ROSH HA-SHANAH (Heb. רֹאשׁ הָשּׁנָה; "New Year"), eighth tractate in the order of Mo'ed; in some earlier Mishnah and Talmud editions it is seventh, and in current Talmud editions it is placed fifth. Although Rosh Ha-Shanah is the rabbinic designation for one of the major festivals of the Jewish calendar, that which falls in "the seventh month, on the first day of the month" (Lev. 23:24), the tractate does not deal exclusively with this New Year. It opens with the statement that there are four days of the calendar, each of which is a New Year for its own specific purpose. Thus the first of Nisan is the New Year for kings and for festivals, and the 15th of Shevat (or the first) the New Year for trees. However, the first day of Tishri, the "New Year for years," i.e., the beginning of the calendar year, became known as the New Year par excellence, and the bulk of the tractate's discussion is elaboration of the laws concerning it, its religious significance, and the details of the sounding of the shofar. In mishnaic times, though the authorities were familiar with astronomical calculations, the New Moon was fixed on the basis of observation, which meant that, as a rule, the bet din formally proclaimed the New Month only after it had heard evidence of witnesses who had actually seen the new moon. The tractate is divided into four chapters. Chapter 1 speaks of the various New Years and indicates Rosh Ha-Shanah as the day of judgment for all mankind. It then deals with regulations concerning the fixing of the New Moon, and especially with the qualification of the witnesses to it. Chapter 2 continues with the subject of the determination of the New Moon, and concludes with the dramatic account of how rabban gamaliel asserted his patriarchal authority to make R. Joshua yield to his ruling. Chapter 3 deals mainly with particulars of the shofar. The chapter includes a profound homily explaining that it is not the actual sound of the horn but its devotional effect which is important. Chapter 4 first discusses whether the shofar is blown on the Sabbath when Rosh Ha-Shanah falls on that day. Ordinances enacted by Johanan b. Zakkai concerning various subjects are recorded. It then deals with the order of benedictions for Rosh Ha-Shanah, which are arranged in the Musaf service. The tractate has Tosefta and Gemara in both the Babylonian and Jerusalem Talmuds. In the Babylonian Gemara, there is a discussion as to whether the world was created in Nisan or in Tishri (10b–12a); the latter view seems to have been accepted in later amoraic times, as reflected in the Rosh Ha-Shanah prayers of those days. Of particular interest is the elaboration on the idea of Rosh Ha-Shanah being the day of judgment for every individual as well as for mankind (16a–18a). Tractate Rosh Ha-Shanah is characterized particularly by two topics. The first is the intercalation of the year and how and when and for what reasons intercalation is effected, and what are the considerations which normally influence the determination of the yearly calendar . The second is a systematic, philosophical, speculative discussion on everything concerning providence, and reward and punishment in this world and in the next. These topics are much better arranged and edited than others and more systematically than in all other tractates. The talmudic tractate was translated into English by Maurice Simon in the Soncino edition (1938). -BIBLIOGRAPHY: Epstein, Tanna'im, 363–72; Ḥ. Albeck, Shishah Sidrei Mishnah, 2 (1958), 305–9. (Arnost Zvi Ehrman)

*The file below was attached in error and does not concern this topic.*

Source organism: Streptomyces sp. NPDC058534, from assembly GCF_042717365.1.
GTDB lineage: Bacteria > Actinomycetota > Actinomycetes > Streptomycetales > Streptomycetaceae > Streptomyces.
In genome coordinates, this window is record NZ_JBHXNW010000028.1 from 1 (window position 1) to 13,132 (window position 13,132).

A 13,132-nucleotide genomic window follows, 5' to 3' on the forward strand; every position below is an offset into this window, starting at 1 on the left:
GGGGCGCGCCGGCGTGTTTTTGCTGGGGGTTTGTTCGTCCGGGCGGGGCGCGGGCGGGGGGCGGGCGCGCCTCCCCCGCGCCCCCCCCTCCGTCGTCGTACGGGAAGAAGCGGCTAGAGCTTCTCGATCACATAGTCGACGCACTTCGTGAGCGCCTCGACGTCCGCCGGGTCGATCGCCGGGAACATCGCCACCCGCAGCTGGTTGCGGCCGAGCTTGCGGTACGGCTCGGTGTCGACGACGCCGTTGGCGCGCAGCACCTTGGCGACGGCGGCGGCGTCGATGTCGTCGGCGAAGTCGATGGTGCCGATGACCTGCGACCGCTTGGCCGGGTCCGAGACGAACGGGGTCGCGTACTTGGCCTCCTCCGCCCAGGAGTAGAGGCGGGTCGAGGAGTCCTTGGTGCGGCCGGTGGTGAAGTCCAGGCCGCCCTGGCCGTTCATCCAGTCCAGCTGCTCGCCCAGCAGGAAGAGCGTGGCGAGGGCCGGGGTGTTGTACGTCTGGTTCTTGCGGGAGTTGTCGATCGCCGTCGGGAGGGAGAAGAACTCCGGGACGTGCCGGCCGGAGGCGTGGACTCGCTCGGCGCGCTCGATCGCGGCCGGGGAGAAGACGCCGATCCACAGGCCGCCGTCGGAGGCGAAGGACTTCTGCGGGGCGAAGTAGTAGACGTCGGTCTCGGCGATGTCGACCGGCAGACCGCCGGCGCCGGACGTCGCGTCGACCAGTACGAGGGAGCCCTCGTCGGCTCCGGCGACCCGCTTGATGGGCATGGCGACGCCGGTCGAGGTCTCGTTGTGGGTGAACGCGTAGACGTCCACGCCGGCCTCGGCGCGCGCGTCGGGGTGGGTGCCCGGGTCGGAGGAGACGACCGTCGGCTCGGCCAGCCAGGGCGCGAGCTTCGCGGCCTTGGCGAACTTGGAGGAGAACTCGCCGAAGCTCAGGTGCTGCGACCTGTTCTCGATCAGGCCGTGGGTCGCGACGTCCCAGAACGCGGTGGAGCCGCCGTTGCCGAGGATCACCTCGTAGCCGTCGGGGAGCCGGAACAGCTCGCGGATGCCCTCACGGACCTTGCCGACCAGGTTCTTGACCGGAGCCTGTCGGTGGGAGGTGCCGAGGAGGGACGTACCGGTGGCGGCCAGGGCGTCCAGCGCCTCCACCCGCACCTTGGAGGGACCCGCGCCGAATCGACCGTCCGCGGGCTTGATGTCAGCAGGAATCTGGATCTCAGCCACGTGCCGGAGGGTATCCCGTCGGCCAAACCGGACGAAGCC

Encyclopedia Judaica. 1971.